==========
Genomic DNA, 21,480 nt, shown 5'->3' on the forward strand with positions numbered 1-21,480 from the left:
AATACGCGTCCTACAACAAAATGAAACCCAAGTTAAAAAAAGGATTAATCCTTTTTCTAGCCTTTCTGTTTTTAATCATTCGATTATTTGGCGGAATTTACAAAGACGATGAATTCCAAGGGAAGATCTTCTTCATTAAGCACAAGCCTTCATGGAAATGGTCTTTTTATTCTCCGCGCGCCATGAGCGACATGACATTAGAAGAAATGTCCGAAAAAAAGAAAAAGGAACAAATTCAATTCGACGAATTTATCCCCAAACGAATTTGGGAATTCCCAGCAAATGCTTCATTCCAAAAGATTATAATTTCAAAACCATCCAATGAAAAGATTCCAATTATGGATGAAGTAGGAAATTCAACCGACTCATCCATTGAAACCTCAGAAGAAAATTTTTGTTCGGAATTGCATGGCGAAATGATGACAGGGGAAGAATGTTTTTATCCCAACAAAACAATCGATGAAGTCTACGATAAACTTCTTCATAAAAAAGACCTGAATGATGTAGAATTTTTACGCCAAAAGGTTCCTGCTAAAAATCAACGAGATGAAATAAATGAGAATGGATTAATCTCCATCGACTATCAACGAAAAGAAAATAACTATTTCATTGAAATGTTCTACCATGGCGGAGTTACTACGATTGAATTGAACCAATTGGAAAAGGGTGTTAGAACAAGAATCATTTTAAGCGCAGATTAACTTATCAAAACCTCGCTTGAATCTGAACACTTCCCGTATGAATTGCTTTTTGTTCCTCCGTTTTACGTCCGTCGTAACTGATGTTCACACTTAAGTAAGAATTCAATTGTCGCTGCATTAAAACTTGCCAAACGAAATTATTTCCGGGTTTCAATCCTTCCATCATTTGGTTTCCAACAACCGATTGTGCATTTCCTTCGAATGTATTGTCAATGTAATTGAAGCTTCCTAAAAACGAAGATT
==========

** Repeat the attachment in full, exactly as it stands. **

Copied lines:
Genomic DNA, 21,480 nt, shown 5'->3' on the forward strand with positions numbered 1-21,480 from the left:
AATACGCGTCCTACAACAAAATGAAACCCAAGTTAAAAAAAGGATTAATCCTTTTTCTAGCCTTTCTGTTTTTAATCATTCGATTATTTGGCGGAATTTACAAAGACGATGAATTCCAAGGGAAGATCTTCTTCATTAAGCACAAGCCTTCATGGAAATGGTCTTTTTATTCTCCGCGCGCCATGAGCGACATGACATTAGAAGAAATGTCCGAAAAAAAGAAAAAGGAACAAATTCAATTCGACGAATTTATCCCCAAACGAATTTGGGAATTCCCAGCAAATGCTTCATTCCAAAAGATTATAATTTCAAAACCATCCAATGAAAAGATTCCAATTATGGATGAAGTAGGAAATTCAACCGACTCATCCATTGAAACCTCAGAAGAAAATTTTTGTTCGGAATTGCATGGCGAAATGATGACAGGGGAAGAATGTTTTTATCCCAACAAAACAATCGATGAAGTCTACGATAAACTTCTTCATAAAAAAGACCTGAATGATGTAGAATTTTTACGCCAAAAGGTTCCTGCTAAAAATCAACGAGATGAAATAAATGAGAATGGATTAATCTCCATCGACTATCAACGAAAAGAAAATAACTATTTCATTGAAATGTTCTACCATGGCGGAGTTACTACGATTGAATTGAACCAATTGGAAAAGGGTGTTAGAACAAGAATCATTTTAAGCGCAGATTAACTTATCAAAACCTCGCTTGAATCTGAACACTTCCCGTATGAATTGCTTTTTGTTCCTCCGTTTTACGTCCGTCGTAACTGATGTTCACACTTAAGTAAGAATTCAATTGTCGCTGCATTAAAACTTGCCAAACGAAATTATTTCCGGGTTTCAATCCTTCCATCATTTGGTTTCCAACAACCGATTGTGCATTTCCTTCGAATGTATTGTCAATGTAATTGAAGCTTCCTAAAAACGAAGATT